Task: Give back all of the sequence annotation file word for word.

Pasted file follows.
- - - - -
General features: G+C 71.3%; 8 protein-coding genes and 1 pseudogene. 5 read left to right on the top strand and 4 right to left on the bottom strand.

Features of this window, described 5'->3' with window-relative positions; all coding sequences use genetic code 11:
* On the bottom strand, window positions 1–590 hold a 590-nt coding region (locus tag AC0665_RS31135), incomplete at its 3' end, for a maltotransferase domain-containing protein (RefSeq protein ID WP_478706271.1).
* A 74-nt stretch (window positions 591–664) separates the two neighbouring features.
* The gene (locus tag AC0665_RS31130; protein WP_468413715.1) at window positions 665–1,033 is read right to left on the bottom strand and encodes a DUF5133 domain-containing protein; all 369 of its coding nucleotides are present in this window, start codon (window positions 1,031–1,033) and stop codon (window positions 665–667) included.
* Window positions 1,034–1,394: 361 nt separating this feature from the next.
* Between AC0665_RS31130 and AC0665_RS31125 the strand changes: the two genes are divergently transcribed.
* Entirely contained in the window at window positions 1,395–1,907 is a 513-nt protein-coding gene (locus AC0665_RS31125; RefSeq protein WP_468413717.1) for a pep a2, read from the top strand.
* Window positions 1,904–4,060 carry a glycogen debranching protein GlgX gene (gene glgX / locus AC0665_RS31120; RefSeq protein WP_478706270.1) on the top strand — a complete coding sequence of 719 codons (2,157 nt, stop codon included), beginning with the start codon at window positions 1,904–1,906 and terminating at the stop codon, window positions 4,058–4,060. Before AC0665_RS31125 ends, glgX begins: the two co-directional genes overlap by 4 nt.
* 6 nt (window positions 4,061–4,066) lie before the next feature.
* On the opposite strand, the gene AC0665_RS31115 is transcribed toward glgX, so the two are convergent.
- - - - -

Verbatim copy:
General features: G+C 71.3%; 8 protein-coding genes and 1 pseudogene. 5 read left to right on the top strand and 4 right to left on the bottom strand.

Features of this window, described 5'->3' with window-relative positions; all coding sequences use genetic code 11:
* On the bottom strand, window positions 1–590 hold a 590-nt coding region (locus tag AC0665_RS31135), incomplete at its 3' end, for a maltotransferase domain-containing protein (RefSeq protein ID WP_478706271.1).
* A 74-nt stretch (window positions 591–664) separates the two neighbouring features.
* The gene (locus tag AC0665_RS31130; protein WP_468413715.1) at window positions 665–1,033 is read right to left on the bottom strand and encodes a DUF5133 domain-containing protein; all 369 of its coding nucleotides are present in this window, start codon (window positions 1,031–1,033) and stop codon (window positions 665–667) included.
* Window positions 1,034–1,394: 361 nt separating this feature from the next.
* Between AC0665_RS31130 and AC0665_RS31125 the strand changes: the two genes are divergently transcribed.
* Entirely contained in the window at window positions 1,395–1,907 is a 513-nt protein-coding gene (locus AC0665_RS31125; RefSeq protein WP_468413717.1) for a pep a2, read from the top strand.
* Window positions 1,904–4,060 carry a glycogen debranching protein GlgX gene (gene glgX / locus AC0665_RS31120; RefSeq protein WP_478706270.1) on the top strand — a complete coding sequence of 719 codons (2,157 nt, stop codon included), beginning with the start codon at window positions 1,904–1,906 and terminating at the stop codon, window positions 4,058–4,060. Before AC0665_RS31125 ends, glgX begins: the two co-directional genes overlap by 4 nt.
* 6 nt (window positions 4,061–4,066) lie before the next feature.
* On the opposite strand, the gene AC0665_RS31115 is transcribed toward glgX, so the two are convergent.